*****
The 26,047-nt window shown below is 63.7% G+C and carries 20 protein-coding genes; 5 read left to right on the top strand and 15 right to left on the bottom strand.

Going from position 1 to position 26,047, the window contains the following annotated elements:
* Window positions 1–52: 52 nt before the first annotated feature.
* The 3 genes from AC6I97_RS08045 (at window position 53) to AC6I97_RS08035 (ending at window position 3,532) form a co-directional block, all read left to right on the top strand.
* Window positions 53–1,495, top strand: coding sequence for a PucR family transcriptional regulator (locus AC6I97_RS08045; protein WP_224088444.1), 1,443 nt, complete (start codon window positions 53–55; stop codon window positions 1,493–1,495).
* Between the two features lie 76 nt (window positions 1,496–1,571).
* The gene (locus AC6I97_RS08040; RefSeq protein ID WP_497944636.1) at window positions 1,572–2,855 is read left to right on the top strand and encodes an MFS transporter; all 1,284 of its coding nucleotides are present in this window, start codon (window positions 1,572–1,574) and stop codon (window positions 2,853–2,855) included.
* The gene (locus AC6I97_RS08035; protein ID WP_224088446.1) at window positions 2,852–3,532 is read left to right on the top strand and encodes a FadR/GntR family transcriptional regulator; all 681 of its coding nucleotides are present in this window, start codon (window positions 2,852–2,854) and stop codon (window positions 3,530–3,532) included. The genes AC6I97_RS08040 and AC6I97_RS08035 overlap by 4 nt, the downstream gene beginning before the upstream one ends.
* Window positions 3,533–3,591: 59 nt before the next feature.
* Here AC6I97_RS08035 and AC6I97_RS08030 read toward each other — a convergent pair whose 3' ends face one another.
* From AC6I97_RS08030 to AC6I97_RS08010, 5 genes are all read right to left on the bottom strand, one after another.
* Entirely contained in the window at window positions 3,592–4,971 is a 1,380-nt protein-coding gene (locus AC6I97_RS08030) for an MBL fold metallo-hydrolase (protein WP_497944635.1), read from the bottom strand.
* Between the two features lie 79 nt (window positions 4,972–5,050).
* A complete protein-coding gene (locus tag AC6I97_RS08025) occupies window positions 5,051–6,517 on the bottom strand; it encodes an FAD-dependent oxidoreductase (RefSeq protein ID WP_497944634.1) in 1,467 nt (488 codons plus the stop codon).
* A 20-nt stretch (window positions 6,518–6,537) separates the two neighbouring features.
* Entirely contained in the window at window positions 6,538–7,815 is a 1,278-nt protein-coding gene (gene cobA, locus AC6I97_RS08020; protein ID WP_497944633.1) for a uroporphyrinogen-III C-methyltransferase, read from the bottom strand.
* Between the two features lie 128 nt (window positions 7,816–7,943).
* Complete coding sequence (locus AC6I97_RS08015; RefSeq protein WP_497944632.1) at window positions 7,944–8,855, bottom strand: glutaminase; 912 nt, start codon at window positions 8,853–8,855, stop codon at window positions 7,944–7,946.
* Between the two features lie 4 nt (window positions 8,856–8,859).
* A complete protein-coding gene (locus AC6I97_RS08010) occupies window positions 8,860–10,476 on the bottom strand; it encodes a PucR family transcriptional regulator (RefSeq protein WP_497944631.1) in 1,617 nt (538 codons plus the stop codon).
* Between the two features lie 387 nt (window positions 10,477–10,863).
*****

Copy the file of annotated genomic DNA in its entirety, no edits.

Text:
The 26,047-nt window shown below is 63.7% G+C and carries 20 protein-coding genes; 5 read left to right on the top strand and 15 right to left on the bottom strand.

Going from position 1 to position 26,047, the window contains the following annotated elements:
* Window positions 1–52: 52 nt before the first annotated feature.
* The 3 genes from AC6I97_RS08045 (at window position 53) to AC6I97_RS08035 (ending at window position 3,532) form a co-directional block, all read left to right on the top strand.
* Window positions 53–1,495, top strand: coding sequence for a PucR family transcriptional regulator (locus AC6I97_RS08045; protein WP_224088444.1), 1,443 nt, complete (start codon window positions 53–55; stop codon window positions 1,493–1,495).
* Between the two features lie 76 nt (window positions 1,496–1,571).
* The gene (locus AC6I97_RS08040; RefSeq protein ID WP_497944636.1) at window positions 1,572–2,855 is read left to right on the top strand and encodes an MFS transporter; all 1,284 of its coding nucleotides are present in this window, start codon (window positions 1,572–1,574) and stop codon (window positions 2,853–2,855) included.
* The gene (locus AC6I97_RS08035; protein ID WP_224088446.1) at window positions 2,852–3,532 is read left to right on the top strand and encodes a FadR/GntR family transcriptional regulator; all 681 of its coding nucleotides are present in this window, start codon (window positions 2,852–2,854) and stop codon (window positions 3,530–3,532) included. The genes AC6I97_RS08040 and AC6I97_RS08035 overlap by 4 nt, the downstream gene beginning before the upstream one ends.
* Window positions 3,533–3,591: 59 nt before the next feature.
* Here AC6I97_RS08035 and AC6I97_RS08030 read toward each other — a convergent pair whose 3' ends face one another.
* From AC6I97_RS08030 to AC6I97_RS08010, 5 genes are all read right to left on the bottom strand, one after another.
* Entirely contained in the window at window positions 3,592–4,971 is a 1,380-nt protein-coding gene (locus AC6I97_RS08030) for an MBL fold metallo-hydrolase (protein WP_497944635.1), read from the bottom strand.
* Between the two features lie 79 nt (window positions 4,972–5,050).
* A complete protein-coding gene (locus tag AC6I97_RS08025) occupies window positions 5,051–6,517 on the bottom strand; it encodes an FAD-dependent oxidoreductase (RefSeq protein ID WP_497944634.1) in 1,467 nt (488 codons plus the stop codon).
* A 20-nt stretch (window positions 6,518–6,537) separates the two neighbouring features.
* Entirely contained in the window at window positions 6,538–7,815 is a 1,278-nt protein-coding gene (gene cobA, locus AC6I97_RS08020; protein ID WP_497944633.1) for a uroporphyrinogen-III C-methyltransferase, read from the bottom strand.
* Between the two features lie 128 nt (window positions 7,816–7,943).
* Complete coding sequence (locus AC6I97_RS08015; RefSeq protein WP_497944632.1) at window positions 7,944–8,855, bottom strand: glutaminase; 912 nt, start codon at window positions 8,853–8,855, stop codon at window positions 7,944–7,946.
* Between the two features lie 4 nt (window positions 8,856–8,859).
* A complete protein-coding gene (locus AC6I97_RS08010) occupies window positions 8,860–10,476 on the bottom strand; it encodes a PucR family transcriptional regulator (RefSeq protein WP_497944631.1) in 1,617 nt (538 codons plus the stop codon).
* Between the two features lie 387 nt (window positions 10,477–10,863).